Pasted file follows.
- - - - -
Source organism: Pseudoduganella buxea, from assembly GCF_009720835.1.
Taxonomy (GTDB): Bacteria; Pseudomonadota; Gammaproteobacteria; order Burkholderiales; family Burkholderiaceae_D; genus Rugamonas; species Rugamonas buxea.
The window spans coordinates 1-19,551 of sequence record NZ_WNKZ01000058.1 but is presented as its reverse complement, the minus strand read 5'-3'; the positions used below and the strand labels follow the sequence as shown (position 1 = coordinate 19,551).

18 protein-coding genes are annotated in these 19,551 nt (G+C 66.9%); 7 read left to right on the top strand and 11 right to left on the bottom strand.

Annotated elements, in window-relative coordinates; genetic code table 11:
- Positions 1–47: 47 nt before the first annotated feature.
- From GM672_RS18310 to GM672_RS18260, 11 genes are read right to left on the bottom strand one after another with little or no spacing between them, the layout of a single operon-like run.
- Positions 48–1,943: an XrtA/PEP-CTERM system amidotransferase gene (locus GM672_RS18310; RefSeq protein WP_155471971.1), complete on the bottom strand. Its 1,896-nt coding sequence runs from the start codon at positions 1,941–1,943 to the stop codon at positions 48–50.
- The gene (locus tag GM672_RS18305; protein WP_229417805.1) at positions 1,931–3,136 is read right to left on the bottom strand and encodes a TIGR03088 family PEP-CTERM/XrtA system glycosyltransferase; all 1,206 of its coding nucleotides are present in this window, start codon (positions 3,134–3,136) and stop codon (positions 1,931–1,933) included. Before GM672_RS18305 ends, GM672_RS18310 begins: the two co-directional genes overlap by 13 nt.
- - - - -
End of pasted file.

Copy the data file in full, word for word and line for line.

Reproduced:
Source organism: Pseudoduganella buxea, from assembly GCF_009720835.1.
Taxonomy (GTDB): Bacteria; Pseudomonadota; Gammaproteobacteria; order Burkholderiales; family Burkholderiaceae_D; genus Rugamonas; species Rugamonas buxea.
The window spans coordinates 1-19,551 of sequence record NZ_WNKZ01000058.1 but is presented as its reverse complement, the minus strand read 5'-3'; the positions used below and the strand labels follow the sequence as shown (position 1 = coordinate 19,551).

18 protein-coding genes are annotated in these 19,551 nt (G+C 66.9%); 7 read left to right on the top strand and 11 right to left on the bottom strand.

Annotated elements, in window-relative coordinates; genetic code table 11:
- Positions 1–47: 47 nt before the first annotated feature.
- From GM672_RS18310 to GM672_RS18260, 11 genes are read right to left on the bottom strand one after another with little or no spacing between them, the layout of a single operon-like run.
- Positions 48–1,943: an XrtA/PEP-CTERM system amidotransferase gene (locus GM672_RS18310; RefSeq protein WP_155471971.1), complete on the bottom strand. Its 1,896-nt coding sequence runs from the start codon at positions 1,941–1,943 to the stop codon at positions 48–50.
- The gene (locus tag GM672_RS18305; protein WP_229417805.1) at positions 1,931–3,136 is read right to left on the bottom strand and encodes a TIGR03088 family PEP-CTERM/XrtA system glycosyltransferase; all 1,206 of its coding nucleotides are present in this window, start codon (positions 3,134–3,136) and stop codon (positions 1,931–1,933) included. Before GM672_RS18305 ends, GM672_RS18310 begins: the two co-directional genes overlap by 13 nt.